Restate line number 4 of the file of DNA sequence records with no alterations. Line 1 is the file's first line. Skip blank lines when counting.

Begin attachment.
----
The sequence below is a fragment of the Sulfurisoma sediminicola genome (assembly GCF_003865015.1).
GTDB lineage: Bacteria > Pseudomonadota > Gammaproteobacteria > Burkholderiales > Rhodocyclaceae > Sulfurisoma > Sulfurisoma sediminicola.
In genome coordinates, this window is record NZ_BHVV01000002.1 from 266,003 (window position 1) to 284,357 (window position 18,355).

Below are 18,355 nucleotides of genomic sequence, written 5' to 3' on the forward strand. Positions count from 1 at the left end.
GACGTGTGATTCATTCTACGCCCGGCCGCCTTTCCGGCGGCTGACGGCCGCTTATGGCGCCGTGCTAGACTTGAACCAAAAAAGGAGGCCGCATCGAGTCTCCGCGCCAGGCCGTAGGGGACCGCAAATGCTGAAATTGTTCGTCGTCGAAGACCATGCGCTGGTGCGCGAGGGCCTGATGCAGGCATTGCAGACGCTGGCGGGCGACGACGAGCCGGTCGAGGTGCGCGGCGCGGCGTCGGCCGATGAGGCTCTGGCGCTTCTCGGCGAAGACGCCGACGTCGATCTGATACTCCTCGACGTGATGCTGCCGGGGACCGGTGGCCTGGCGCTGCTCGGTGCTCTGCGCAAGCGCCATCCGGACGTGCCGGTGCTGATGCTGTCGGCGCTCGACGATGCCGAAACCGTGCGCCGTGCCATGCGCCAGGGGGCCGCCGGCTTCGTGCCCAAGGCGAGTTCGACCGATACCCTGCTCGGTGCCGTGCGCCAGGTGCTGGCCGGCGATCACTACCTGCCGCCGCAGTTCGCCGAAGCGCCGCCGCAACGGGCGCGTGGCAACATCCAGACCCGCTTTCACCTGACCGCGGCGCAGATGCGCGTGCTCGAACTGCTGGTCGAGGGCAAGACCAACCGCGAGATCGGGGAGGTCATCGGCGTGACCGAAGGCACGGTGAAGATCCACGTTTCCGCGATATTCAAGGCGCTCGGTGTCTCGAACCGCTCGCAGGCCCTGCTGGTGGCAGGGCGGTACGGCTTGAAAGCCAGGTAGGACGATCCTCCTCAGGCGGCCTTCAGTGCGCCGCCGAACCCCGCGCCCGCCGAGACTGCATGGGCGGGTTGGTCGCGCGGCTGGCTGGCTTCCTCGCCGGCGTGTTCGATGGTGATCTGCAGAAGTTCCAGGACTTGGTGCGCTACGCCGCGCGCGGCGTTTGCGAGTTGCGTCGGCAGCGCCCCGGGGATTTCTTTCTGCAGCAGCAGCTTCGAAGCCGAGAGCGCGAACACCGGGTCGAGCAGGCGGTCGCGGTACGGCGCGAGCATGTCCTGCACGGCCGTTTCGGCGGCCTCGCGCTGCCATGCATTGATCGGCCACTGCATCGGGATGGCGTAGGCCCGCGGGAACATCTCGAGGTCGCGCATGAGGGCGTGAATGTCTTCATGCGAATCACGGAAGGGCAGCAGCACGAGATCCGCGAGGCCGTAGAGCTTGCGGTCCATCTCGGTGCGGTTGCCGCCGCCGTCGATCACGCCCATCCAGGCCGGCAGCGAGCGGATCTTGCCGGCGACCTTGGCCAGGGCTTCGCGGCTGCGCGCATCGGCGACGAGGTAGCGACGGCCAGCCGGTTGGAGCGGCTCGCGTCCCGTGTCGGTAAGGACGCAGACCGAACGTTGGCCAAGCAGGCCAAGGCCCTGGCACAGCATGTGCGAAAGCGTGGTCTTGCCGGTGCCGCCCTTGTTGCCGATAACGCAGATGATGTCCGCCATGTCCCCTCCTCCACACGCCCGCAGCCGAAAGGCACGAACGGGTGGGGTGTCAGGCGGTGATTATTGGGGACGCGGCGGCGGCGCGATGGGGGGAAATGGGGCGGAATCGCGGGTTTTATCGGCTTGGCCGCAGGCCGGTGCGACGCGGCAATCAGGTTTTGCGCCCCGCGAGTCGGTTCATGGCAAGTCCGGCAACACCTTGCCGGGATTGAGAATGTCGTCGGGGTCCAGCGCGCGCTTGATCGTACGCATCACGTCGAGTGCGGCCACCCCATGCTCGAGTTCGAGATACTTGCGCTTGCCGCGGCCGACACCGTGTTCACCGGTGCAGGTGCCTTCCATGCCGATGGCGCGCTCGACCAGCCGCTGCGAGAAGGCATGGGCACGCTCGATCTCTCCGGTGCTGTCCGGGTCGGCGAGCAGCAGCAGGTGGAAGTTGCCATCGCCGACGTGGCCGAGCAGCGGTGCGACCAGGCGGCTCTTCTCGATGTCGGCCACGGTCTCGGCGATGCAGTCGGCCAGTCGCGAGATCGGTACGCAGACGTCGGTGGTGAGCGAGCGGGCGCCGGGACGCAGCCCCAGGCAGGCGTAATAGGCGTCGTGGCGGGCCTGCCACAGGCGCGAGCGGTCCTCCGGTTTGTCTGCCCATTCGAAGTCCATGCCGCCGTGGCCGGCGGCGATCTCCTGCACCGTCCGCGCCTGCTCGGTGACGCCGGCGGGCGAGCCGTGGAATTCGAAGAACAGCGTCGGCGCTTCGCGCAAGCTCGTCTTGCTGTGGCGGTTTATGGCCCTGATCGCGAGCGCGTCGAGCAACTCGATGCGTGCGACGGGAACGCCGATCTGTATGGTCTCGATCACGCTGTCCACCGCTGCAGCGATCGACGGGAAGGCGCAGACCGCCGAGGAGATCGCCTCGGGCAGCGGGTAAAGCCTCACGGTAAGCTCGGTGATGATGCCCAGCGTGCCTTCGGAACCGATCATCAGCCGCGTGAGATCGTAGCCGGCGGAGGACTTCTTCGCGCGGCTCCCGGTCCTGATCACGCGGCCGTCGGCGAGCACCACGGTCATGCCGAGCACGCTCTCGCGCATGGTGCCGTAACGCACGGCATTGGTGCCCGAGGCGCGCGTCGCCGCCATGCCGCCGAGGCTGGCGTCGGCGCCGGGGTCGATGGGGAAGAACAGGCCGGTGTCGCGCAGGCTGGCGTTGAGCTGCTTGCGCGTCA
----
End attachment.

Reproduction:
Below are 18,355 nucleotides of genomic sequence, written 5' to 3' on the forward strand. Positions count from 1 at the left end.